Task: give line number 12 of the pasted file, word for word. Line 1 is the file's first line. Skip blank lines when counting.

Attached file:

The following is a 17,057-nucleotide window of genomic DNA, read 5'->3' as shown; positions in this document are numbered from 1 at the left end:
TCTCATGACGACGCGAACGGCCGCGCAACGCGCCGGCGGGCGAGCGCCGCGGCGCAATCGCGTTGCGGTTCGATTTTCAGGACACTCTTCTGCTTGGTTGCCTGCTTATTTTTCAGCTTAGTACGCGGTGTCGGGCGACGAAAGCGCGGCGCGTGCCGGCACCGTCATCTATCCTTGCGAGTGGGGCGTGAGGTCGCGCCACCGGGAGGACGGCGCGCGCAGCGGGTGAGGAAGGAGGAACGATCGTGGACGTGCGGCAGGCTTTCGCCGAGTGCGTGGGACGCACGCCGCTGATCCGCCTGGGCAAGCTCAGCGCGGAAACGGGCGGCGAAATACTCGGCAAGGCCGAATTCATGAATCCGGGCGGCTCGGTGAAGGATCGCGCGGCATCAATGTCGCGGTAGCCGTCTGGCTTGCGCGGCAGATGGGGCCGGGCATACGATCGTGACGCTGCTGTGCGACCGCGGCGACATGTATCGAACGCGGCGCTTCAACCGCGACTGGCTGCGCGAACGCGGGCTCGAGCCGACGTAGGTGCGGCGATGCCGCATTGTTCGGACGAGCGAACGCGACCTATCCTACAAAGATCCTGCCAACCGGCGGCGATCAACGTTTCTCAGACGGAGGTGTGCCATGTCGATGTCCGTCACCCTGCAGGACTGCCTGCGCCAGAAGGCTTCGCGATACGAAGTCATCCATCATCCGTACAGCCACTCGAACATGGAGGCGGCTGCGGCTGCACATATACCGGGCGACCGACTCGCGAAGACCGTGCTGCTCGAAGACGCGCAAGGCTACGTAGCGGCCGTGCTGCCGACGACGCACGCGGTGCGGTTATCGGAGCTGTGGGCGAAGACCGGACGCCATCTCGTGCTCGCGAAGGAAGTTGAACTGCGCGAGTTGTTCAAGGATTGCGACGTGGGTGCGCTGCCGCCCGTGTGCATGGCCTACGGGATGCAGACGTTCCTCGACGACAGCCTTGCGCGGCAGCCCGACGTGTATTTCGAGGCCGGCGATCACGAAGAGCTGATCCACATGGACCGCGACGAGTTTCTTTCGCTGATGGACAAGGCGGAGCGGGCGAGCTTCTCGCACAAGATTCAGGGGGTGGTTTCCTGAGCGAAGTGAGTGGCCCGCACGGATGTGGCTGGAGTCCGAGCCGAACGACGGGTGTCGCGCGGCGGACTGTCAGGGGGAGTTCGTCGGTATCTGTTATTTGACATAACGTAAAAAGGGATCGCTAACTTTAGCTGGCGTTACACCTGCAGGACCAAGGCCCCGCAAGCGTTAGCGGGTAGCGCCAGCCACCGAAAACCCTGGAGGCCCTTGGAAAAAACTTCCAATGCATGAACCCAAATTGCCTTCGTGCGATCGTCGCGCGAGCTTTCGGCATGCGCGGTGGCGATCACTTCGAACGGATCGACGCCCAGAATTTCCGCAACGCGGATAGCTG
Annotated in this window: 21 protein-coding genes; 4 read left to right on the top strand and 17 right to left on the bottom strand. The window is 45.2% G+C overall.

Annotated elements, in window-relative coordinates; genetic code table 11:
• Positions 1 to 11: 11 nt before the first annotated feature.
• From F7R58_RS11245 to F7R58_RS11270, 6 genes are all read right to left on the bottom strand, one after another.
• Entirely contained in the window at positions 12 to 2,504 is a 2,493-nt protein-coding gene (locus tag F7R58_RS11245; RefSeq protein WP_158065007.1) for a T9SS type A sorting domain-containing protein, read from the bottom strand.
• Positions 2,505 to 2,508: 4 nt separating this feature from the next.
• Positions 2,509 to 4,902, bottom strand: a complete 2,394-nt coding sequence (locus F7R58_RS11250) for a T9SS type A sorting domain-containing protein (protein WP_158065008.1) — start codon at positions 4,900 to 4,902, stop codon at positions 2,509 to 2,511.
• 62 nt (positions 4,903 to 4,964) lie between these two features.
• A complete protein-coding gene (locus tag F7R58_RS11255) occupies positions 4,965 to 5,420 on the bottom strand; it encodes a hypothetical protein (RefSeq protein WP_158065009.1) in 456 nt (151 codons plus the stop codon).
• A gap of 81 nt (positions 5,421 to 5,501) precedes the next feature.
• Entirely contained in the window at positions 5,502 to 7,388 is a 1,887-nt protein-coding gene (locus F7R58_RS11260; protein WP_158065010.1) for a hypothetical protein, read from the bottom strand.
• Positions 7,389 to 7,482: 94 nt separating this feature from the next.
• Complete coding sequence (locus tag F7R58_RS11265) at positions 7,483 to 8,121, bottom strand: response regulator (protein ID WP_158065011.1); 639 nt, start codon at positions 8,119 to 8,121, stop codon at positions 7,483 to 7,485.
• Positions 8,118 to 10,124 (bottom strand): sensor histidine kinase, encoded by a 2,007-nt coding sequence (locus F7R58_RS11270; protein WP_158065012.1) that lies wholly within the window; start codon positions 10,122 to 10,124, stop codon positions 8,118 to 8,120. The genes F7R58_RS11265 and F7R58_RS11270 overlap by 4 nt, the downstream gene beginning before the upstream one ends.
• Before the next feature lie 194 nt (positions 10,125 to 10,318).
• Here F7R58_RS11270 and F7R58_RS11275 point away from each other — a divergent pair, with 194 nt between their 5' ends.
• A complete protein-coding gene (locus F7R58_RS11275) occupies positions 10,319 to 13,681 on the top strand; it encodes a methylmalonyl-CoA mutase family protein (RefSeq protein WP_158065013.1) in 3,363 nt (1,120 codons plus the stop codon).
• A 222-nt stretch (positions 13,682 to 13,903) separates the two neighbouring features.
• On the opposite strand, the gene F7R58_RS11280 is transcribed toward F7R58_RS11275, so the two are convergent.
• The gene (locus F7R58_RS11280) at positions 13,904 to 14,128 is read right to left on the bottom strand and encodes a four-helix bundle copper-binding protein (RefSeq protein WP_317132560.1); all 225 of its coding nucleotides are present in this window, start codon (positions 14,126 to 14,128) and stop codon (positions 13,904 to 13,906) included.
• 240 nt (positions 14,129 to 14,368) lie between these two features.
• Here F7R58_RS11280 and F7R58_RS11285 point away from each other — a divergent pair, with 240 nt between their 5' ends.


• A gap of 81 nt (positions 5,421 to 5,501) precedes the next feature.